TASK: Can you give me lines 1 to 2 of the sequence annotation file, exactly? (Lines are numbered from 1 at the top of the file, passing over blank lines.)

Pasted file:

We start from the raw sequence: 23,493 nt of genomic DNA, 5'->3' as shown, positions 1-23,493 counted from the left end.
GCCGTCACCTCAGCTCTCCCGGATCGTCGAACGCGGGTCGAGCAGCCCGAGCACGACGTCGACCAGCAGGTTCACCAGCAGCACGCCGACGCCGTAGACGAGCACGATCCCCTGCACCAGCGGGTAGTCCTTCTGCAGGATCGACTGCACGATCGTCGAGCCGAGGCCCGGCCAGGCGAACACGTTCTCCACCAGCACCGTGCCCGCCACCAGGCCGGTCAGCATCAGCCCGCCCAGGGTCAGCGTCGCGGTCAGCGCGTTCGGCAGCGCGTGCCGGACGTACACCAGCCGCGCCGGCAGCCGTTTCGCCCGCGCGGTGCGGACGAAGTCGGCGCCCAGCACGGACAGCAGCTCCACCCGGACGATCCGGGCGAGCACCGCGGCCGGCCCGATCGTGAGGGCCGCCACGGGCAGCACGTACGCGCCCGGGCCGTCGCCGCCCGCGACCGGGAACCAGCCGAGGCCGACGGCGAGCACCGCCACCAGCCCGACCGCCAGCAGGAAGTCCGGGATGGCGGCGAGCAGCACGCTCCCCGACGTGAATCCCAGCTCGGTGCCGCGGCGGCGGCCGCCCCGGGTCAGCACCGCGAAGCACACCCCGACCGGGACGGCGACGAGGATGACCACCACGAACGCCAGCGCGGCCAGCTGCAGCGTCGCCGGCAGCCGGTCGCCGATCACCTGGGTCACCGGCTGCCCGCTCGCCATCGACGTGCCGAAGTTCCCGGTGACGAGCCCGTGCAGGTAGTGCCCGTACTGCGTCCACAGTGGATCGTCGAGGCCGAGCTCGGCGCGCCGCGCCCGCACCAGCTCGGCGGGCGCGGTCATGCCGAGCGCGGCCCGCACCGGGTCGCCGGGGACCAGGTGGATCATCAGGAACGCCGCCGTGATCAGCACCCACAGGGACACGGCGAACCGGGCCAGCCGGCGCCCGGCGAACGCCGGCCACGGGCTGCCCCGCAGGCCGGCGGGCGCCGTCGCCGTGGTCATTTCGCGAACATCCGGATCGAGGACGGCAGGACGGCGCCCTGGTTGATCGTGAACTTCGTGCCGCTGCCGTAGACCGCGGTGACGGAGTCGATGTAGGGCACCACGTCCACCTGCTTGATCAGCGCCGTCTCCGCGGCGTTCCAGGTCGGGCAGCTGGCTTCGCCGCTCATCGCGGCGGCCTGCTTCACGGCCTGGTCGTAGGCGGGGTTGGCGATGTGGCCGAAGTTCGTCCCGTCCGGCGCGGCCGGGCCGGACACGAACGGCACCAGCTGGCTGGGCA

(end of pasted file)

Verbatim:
We start from the raw sequence: 23,493 nt of genomic DNA, 5'->3' as shown, positions 1-23,493 counted from the left end.
GCCGTCACCTCAGCTCTCCCGGATCGTCGAACGCGGGTCGAGCAGCCCGAGCACGACGTCGACCAGCAGGTTCACCAGCAGCACGCCGACGCCGTAGACGAGCACGATCCCCTGCACCAGCGGGTAGTCCTTCTGCAGGATCGACTGCACGATCGTCGAGCCGAGGCCCGGCCAGGCGAACACGTTCTCCACCAGCACCGTGCCCGCCACCAGGCCGGTCAGCATCAGCCCGCCCAGGGTCAGCGTCGCGGTCAGCGCGTTCGGCAGCGCGTGCCGGACGTACACCAGCCGCGCCGGCAGCCGTTTCGCCCGCGCGGTGCGGACGAAGTCGGCGCCCAGCACGGACAGCAGCTCCACCCGGACGATCCGGGCGAGCACCGCGGCCGGCCCGATCGTGAGGGCCGCCACGGGCAGCACGTACGCGCCCGGGCCGTCGCCGCCCGCGACCGGGAACCAGCCGAGGCCGACGGCGAGCACCGCCACCAGCCCGACCGCCAGCAGGAAGTCCGGGATGGCGGCGAGCAGCACGCTCCCCGACGTGAATCCCAGCTCGGTGCCGCGGCGGCGGCCGCCCCGGGTCAGCACCGCGAAGCACACCCCGACCGGGACGGCGACGAGGATGACCACCACGAACGCCAGCGCGGCCAGCTGCAGCGTCGCCGGCAGCCGGTCGCCGATCACCTGGGTCACCGGCTGCCCGCTCGCCATCGACGTGCCGAAGTTCCCGGTGACGAGCCCGTGCAGGTAGTGCCCGTACTGCGTCCACAGTGGATCGTCGAGGCCGAGCTCGGCGCGCCGCGCCCGCACCAGCTCGGCGGGCGCGGTCATGCCGAGCGCGGCCCGCACCGGGTCGCCGGGGACCAGGTGGATCATCAGGAACGCCGCCGTGATCAGCACCCACAGGGACACGGCGAACCGGGCCAGCCGGCGCCCGGCGAACGCCGGCCACGGGCTGCCCCGCAGGCCGGCGGGCGCCGTCGCCGTGGTCATTTCGCGAACATCCGGATCGAGGACGGCAGGACGGCGCCCTGGTTGATCGTGAACTTCGTGCCGCTGCCGTAGACCGCGGTGACGGAGTCGATGTAGGGCACCACGTCCACCTGCTTGATCAGCGCCGTCTCCGCGGCGTTCCAGGTCGGGCAGCTGGCTTCGCCGCTCATCGCGGCGGCCTGCTTCACGGCCTGGTCGTAGGCGGGGTTGGCGATGTGGCCGAAGTTCGTCCCGTCCGGCGCGGCCGGGCCGGACACGAACGGCACCAGCTGGCTGGGCA